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J Med Educ Curric Dev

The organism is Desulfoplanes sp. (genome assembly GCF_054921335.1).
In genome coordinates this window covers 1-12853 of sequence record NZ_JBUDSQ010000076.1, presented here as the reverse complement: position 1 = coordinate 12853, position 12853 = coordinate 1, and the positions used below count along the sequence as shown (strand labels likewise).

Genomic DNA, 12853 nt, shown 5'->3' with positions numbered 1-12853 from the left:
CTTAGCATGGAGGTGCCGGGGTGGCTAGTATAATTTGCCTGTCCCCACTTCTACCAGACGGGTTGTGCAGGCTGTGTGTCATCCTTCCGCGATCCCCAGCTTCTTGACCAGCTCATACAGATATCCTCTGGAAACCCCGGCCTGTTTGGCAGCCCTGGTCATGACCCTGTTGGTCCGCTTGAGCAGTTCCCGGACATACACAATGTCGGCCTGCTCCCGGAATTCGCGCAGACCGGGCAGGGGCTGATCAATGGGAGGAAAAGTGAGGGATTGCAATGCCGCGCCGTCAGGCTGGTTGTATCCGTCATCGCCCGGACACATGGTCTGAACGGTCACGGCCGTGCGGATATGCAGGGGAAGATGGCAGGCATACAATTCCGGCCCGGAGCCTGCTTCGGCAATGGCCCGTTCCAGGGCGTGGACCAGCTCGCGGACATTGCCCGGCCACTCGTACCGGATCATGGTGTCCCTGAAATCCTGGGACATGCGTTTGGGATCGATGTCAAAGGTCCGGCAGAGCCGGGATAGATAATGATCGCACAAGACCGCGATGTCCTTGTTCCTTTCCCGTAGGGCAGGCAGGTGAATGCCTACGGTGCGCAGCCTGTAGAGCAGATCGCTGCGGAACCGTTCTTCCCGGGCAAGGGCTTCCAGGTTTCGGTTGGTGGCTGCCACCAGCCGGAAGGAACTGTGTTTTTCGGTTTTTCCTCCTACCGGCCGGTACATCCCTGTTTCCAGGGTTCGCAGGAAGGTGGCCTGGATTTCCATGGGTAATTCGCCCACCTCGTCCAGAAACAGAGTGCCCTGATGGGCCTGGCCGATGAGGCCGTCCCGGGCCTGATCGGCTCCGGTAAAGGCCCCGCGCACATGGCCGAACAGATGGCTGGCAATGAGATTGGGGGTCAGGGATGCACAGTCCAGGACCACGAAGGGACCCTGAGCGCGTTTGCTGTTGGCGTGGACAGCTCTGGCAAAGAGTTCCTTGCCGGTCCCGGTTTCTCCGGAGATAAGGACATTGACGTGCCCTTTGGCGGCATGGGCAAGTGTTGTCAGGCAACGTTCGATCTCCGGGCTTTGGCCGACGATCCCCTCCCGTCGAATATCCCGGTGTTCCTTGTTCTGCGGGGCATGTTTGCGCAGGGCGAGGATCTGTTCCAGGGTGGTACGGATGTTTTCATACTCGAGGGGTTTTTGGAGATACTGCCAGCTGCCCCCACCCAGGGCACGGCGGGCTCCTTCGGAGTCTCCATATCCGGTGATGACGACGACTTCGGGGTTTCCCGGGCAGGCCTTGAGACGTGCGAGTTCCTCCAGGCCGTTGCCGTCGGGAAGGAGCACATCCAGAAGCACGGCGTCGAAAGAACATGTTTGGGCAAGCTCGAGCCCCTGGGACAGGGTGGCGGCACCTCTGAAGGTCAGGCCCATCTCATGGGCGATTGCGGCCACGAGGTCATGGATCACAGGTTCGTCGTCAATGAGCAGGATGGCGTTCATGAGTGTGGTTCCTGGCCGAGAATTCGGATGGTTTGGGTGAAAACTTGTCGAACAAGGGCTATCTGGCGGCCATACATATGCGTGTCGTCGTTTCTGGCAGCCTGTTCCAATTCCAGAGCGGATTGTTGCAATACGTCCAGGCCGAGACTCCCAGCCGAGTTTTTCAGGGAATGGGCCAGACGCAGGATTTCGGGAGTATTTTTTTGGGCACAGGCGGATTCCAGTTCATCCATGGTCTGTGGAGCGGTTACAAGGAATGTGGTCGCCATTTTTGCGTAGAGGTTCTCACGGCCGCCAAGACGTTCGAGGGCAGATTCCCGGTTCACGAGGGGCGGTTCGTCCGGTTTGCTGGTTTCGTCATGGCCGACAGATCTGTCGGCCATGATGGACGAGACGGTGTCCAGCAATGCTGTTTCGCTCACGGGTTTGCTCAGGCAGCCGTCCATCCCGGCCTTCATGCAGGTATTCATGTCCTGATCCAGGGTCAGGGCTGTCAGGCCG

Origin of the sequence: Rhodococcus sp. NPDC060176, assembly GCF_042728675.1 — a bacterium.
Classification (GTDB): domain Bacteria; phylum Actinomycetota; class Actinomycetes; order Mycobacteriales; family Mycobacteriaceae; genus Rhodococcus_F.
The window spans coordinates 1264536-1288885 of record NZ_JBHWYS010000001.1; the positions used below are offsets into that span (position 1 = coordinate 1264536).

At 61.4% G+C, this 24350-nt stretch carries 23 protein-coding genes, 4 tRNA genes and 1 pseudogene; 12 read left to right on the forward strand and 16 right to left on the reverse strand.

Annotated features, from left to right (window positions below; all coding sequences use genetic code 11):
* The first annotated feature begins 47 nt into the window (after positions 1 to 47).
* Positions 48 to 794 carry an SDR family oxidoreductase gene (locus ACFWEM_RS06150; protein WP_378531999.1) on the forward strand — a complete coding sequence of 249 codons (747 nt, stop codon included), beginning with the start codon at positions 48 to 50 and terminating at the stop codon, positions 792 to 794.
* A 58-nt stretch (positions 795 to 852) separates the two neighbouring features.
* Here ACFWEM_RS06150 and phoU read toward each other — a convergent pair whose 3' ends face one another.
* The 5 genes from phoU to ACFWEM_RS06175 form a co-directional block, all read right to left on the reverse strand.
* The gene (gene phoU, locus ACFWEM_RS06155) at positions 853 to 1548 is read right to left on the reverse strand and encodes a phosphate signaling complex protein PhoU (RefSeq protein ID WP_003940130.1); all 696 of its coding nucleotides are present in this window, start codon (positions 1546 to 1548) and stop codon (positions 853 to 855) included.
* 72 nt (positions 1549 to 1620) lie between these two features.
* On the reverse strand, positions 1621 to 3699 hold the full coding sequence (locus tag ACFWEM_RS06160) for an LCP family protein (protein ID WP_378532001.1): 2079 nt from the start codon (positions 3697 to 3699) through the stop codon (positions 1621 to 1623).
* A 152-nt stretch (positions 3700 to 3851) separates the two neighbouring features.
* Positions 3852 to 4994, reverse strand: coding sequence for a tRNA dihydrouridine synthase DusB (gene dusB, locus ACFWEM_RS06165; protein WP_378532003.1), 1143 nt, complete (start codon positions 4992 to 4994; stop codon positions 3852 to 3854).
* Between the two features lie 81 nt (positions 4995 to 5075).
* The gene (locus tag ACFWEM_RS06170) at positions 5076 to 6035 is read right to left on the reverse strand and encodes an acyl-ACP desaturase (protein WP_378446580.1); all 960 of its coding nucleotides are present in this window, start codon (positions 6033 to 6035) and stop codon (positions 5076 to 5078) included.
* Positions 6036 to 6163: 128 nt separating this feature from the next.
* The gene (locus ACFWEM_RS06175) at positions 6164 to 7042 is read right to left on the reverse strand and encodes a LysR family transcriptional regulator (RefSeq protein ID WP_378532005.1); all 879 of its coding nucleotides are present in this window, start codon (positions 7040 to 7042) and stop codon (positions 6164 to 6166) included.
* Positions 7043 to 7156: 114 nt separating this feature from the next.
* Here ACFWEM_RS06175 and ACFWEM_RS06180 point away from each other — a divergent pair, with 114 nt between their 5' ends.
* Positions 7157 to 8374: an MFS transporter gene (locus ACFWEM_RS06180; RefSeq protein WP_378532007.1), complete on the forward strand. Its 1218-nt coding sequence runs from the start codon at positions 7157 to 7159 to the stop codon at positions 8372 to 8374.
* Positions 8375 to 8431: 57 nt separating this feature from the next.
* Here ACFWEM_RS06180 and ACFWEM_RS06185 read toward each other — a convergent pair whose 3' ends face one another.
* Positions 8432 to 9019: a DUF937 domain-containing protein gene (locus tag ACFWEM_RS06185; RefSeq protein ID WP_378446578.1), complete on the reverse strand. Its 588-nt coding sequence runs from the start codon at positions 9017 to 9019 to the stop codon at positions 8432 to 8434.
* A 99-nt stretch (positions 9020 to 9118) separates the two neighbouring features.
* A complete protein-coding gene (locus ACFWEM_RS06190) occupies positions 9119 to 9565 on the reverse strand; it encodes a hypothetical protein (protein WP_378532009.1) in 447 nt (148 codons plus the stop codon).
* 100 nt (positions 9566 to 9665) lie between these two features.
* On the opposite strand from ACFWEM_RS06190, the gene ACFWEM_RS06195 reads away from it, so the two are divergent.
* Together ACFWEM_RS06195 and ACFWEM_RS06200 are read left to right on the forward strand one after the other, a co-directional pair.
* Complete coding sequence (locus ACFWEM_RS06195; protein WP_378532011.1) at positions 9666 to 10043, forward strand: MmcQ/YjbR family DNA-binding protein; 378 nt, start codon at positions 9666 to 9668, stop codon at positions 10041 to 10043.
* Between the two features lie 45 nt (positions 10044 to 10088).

Developing as a physician requires an enormous amount of complex training, and quality of instruction greatly affects training outcomes. But while physicians are expected to teach trainees within the clinic, they often do not receive formal training in effective instructional practices. Providing faculty development programs is one way that institutions can help physicians develop teaching skills, but these programs often are developed without the input of educational specialists and not based in educational theory. In this methodology paper, we describe a 5-module curriculum that was developed in a cross-disciplinary collaboration between instructional designers and physician faculty. By merging educational and medical expertise and using adult learning theory with the Charlotte-Danielson educational framework, an essentials for clinical teaching educational endorsement program (ECTEEP) was created as a feature of the institutional curriculum within a large, urban teaching hospital. Here we describe how the program was developed through a physician-educator partnership, outline the program's key content, and highlight essential aspects of successful implementation. The ECTEEP incorporates active learning approaches within an abbreviated format, distilling 5 critical aspects of effective teaching that are relevant to the clinical environment: cultural humility and safe learning environments, instruction practices for engaging learners, instruction and assessment strategies, receiving and giving feedback, and mentorship and coaching. A central feature of the program is that facilitators actively model the teaching behaviors they are conveying, which underscores the critical importance of facilitator preparation and skill. Our curriculum is offered here as a basic template for institutions that may want to establish a program for enhancing physician teaching skill.

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